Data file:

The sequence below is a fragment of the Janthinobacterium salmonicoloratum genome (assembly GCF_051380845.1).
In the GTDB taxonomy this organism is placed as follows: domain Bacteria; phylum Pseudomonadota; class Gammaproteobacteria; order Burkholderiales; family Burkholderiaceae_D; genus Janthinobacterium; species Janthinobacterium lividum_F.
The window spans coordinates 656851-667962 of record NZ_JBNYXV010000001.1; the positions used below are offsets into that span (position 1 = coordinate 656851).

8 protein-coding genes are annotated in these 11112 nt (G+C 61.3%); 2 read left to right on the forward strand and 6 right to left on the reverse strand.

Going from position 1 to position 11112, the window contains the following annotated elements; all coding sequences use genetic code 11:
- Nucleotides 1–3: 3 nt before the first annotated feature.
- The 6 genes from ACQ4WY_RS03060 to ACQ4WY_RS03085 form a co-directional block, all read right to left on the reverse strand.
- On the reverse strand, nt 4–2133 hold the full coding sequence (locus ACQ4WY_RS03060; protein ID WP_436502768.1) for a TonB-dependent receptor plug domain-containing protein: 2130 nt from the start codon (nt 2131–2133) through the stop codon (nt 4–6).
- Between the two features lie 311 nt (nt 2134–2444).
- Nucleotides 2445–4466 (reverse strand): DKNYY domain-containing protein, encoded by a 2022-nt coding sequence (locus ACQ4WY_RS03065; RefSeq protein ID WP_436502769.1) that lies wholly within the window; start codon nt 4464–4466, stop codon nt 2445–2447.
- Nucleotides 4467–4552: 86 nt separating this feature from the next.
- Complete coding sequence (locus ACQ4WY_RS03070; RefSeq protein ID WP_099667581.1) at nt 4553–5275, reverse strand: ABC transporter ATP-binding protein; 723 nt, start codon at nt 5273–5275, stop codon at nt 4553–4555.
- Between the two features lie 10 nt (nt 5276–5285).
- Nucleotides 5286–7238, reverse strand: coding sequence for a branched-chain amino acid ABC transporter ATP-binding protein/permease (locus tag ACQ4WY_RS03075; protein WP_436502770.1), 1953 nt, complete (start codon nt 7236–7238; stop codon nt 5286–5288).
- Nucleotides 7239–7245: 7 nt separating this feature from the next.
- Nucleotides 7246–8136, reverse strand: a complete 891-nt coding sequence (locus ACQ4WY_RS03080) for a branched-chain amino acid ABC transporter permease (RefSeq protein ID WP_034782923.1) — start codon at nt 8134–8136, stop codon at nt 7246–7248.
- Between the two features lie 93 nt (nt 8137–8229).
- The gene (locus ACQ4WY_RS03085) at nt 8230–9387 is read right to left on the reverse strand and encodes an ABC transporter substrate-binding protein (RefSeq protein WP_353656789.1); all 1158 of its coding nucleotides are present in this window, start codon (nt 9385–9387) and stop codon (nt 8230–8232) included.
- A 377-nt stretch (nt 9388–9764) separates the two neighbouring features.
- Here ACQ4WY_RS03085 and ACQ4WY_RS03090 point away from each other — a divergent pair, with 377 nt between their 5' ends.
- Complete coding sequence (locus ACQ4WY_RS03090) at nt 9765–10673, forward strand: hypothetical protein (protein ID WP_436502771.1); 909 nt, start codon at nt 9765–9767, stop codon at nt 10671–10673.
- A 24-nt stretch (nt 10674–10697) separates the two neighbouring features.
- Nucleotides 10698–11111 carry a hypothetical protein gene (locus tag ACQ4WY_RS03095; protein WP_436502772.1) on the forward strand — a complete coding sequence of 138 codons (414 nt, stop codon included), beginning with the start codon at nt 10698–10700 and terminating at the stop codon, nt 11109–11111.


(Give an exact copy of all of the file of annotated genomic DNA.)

The sequence below is a fragment of the Janthinobacterium salmonicoloratum genome (assembly GCF_051380845.1).
In the GTDB taxonomy this organism is placed as follows: domain Bacteria; phylum Pseudomonadota; class Gammaproteobacteria; order Burkholderiales; family Burkholderiaceae_D; genus Janthinobacterium; species Janthinobacterium lividum_F.
The window spans coordinates 656851-667962 of record NZ_JBNYXV010000001.1; the positions used below are offsets into that span (position 1 = coordinate 656851).

8 protein-coding genes are annotated in these 11112 nt (G+C 61.3%); 2 read left to right on the forward strand and 6 right to left on the reverse strand.

Going from position 1 to position 11112, the window contains the following annotated elements; all coding sequences use genetic code 11:
- Nucleotides 1–3: 3 nt before the first annotated feature.
- The 6 genes from ACQ4WY_RS03060 to ACQ4WY_RS03085 form a co-directional block, all read right to left on the reverse strand.
- On the reverse strand, nt 4–2133 hold the full coding sequence (locus ACQ4WY_RS03060; protein ID WP_436502768.1) for a TonB-dependent receptor plug domain-containing protein: 2130 nt from the start codon (nt 2131–2133) through the stop codon (nt 4–6).
- Between the two features lie 311 nt (nt 2134–2444).
- Nucleotides 2445–4466 (reverse strand): DKNYY domain-containing protein, encoded by a 2022-nt coding sequence (locus ACQ4WY_RS03065; RefSeq protein ID WP_436502769.1) that lies wholly within the window; start codon nt 4464–4466, stop codon nt 2445–2447.
- Nucleotides 4467–4552: 86 nt separating this feature from the next.
- Complete coding sequence (locus ACQ4WY_RS03070; RefSeq protein ID WP_099667581.1) at nt 4553–5275, reverse strand: ABC transporter ATP-binding protein; 723 nt, start codon at nt 5273–5275, stop codon at nt 4553–4555.
- Between the two features lie 10 nt (nt 5276–5285).
- Nucleotides 5286–7238, reverse strand: coding sequence for a branched-chain amino acid ABC transporter ATP-binding protein/permease (locus tag ACQ4WY_RS03075; protein WP_436502770.1), 1953 nt, complete (start codon nt 7236–7238; stop codon nt 5286–5288).
- Nucleotides 7239–7245: 7 nt separating this feature from the next.
- Nucleotides 7246–8136, reverse strand: a complete 891-nt coding sequence (locus ACQ4WY_RS03080) for a branched-chain amino acid ABC transporter permease (RefSeq protein ID WP_034782923.1) — start codon at nt 8134–8136, stop codon at nt 7246–7248.
- Between the two features lie 93 nt (nt 8137–8229).
- The gene (locus ACQ4WY_RS03085) at nt 8230–9387 is read right to left on the reverse strand and encodes an ABC transporter substrate-binding protein (RefSeq protein WP_353656789.1); all 1158 of its coding nucleotides are present in this window, start codon (nt 9385–9387) and stop codon (nt 8230–8232) included.
- A 377-nt stretch (nt 9388–9764) separates the two neighbouring features.
- Here ACQ4WY_RS03085 and ACQ4WY_RS03090 point away from each other — a divergent pair, with 377 nt between their 5' ends.
- Complete coding sequence (locus ACQ4WY_RS03090) at nt 9765–10673, forward strand: hypothetical protein (protein ID WP_436502771.1); 909 nt, start codon at nt 9765–9767, stop codon at nt 10671–10673.
- A 24-nt stretch (nt 10674–10697) separates the two neighbouring features.
- Nucleotides 10698–11111 carry a hypothetical protein gene (locus tag ACQ4WY_RS03095; protein WP_436502772.1) on the forward strand — a complete coding sequence of 138 codons (414 nt, stop codon included), beginning with the start codon at nt 10698–10700 and terminating at the stop codon, nt 11109–11111.